Rostec’s Checkmate fifth-generation fighter has appeared at the Dubai Airshow, spurring a renewed wave of foreign and Russian interest.
"You have seen the aircraft yourselves,” said Sergei Chemezov, CEO of Russian industrial giant Rostec. “We have developed a nice and good aircraft. The United Arab Emirates has already displayed its interest in it and wants to examine the aircraft more closely and discuss it.” The United Arab Emirates (UAE) was one of four countries—with the others being India, Vietnam, and Argentina—identified as a prospective customer in Checkmate’s early promotional materials.
"We have one major advantage compared to all the other [foreign] aircraft,” Chemezov added. “First of all, this is an open configuration plane: we are offering the platform that can carry any armaments that the customer may wish. Besides, we outfit it with various electronics, electronic warfare systems, target acquisition capabilities and so on.” Reiterating the information provided during Checkmate’s debut presentation at the MAKS-2021 airshow earlier this summer, the Rostec CEO noted that the fighter comes with a wide range of customizable options.
"And, of course, the price will vary, depending on these options. I hope that the baseline price will be around $30-35 million," Chemezov added. However, Chemezov indicated in July that the fighter’s flyaway cost would be $25-30 million per unit. It is unclear what accounts for this discrepancy— though Rostec could possibly have decided to adjust the baseline price by around $5 million between July and November, the difference is small enough that it could feasibly be attributed to a misstatement on Chemezov’s part.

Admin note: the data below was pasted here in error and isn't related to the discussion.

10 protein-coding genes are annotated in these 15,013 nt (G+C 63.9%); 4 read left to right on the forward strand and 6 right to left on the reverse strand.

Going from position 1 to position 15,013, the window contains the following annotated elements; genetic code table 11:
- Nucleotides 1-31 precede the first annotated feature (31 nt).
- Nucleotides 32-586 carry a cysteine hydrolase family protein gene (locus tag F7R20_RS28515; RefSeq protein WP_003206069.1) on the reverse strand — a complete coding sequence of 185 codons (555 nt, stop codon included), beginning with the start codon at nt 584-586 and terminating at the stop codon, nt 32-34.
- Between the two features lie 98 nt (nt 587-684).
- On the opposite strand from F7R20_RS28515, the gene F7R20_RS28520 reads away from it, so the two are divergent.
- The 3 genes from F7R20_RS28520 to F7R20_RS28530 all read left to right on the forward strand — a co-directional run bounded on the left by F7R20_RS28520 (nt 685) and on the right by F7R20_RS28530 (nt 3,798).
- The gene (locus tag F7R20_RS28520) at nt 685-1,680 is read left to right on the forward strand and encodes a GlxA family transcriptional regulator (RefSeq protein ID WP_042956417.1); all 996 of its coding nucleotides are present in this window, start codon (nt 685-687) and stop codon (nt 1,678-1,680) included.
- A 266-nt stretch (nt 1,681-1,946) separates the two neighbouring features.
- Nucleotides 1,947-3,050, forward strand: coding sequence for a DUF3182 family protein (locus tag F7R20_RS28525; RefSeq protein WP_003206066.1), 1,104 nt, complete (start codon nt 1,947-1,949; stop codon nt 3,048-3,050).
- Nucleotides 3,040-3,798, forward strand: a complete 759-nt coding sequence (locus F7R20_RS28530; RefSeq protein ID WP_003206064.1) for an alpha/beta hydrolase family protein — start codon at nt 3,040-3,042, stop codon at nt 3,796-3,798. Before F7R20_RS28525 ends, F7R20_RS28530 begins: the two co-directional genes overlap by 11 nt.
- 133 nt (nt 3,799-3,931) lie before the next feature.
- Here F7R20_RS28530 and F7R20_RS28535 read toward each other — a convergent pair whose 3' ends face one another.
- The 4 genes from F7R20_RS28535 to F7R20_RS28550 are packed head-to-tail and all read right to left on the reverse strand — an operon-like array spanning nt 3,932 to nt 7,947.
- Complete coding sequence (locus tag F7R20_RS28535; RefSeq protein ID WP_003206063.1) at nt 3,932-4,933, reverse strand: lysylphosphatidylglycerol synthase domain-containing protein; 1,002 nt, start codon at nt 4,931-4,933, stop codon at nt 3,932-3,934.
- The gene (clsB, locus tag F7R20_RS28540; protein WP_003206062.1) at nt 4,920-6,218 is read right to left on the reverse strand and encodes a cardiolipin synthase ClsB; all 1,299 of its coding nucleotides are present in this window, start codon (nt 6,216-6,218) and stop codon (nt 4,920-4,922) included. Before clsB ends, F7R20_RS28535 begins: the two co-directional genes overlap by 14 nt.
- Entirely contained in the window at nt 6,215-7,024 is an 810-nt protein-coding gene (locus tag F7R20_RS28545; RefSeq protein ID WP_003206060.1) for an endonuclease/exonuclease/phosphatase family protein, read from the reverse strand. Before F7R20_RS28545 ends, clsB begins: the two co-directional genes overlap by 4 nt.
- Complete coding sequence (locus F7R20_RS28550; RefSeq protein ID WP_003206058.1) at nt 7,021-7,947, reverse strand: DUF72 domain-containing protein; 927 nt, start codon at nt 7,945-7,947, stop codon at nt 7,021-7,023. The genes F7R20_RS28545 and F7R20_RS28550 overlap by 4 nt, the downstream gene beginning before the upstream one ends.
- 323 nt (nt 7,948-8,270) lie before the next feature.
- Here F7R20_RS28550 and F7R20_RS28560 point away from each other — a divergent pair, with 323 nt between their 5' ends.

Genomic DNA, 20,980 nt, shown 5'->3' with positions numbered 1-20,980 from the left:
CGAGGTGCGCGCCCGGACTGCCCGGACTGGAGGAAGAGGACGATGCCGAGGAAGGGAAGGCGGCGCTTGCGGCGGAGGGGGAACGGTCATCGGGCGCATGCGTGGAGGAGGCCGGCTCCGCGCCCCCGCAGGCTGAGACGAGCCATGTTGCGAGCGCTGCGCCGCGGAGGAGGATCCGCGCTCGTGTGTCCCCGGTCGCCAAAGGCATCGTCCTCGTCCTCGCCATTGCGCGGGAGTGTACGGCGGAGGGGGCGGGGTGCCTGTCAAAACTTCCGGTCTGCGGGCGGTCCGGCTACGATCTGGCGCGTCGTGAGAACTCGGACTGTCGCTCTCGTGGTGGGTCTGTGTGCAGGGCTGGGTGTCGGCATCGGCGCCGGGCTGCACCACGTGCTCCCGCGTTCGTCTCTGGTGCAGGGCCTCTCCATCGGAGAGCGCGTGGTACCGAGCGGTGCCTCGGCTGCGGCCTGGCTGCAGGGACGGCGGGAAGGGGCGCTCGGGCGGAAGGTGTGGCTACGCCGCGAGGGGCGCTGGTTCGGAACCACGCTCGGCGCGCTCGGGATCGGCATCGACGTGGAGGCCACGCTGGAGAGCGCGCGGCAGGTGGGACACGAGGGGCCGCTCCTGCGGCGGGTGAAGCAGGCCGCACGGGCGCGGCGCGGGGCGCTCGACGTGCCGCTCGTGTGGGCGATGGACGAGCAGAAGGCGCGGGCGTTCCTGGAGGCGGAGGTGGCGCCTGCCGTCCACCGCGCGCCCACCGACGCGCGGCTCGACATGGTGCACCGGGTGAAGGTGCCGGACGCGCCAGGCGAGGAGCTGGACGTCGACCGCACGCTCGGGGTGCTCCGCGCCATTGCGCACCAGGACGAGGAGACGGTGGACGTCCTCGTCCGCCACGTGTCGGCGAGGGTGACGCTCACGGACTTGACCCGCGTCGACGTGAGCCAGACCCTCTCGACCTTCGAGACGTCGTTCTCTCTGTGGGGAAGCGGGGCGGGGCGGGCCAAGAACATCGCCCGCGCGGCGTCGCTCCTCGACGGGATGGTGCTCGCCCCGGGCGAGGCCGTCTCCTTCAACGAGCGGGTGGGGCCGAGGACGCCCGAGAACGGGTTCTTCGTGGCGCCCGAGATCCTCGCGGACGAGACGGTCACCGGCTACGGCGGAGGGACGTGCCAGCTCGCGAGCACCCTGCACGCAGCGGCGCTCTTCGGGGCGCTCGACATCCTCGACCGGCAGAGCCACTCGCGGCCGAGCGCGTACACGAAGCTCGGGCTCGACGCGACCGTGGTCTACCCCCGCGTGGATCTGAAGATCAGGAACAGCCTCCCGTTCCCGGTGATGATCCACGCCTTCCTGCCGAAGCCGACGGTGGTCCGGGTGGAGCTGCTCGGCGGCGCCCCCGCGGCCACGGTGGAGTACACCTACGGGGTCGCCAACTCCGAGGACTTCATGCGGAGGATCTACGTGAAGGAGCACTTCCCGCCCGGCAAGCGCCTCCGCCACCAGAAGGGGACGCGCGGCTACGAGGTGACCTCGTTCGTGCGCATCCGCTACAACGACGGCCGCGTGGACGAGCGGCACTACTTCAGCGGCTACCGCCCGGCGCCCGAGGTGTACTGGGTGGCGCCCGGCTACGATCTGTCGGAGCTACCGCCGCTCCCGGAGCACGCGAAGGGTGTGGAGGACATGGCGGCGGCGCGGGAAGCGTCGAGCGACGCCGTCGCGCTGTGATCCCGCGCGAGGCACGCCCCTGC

Chemezov confirmed at the Dubai Airshow that Russia’s Defense Ministry plans to procure the Checkmate fighter for the Russian military, adding that Rostec is waiting for the government to specify which configuration it wants to buy the fighter in. “They wanted to have some [Checkmate fighters], of course. We recently discussed with the minister [of defense] that they need to come up with mission requirements stating what configuration they are looking for in the jet. The configuration that we have made now was funded by us and the Russian Industry and Trade Ministry.’’
Deputy prime minister Yuri Borisov revealed earlier in September that Russia’s Defense Ministry could procure a batch of Checkmate fighters “under a future state program for armaments.” Borisov argued that a domestic order could help spur foreign interest in the new fighter. “This is a major export potential factor. Foreign customers are always keen to know if the country’s national armed forces use the military technologies that are on offer for export,” he said.
Mark Episkopos is a national security reporter for the National Interest.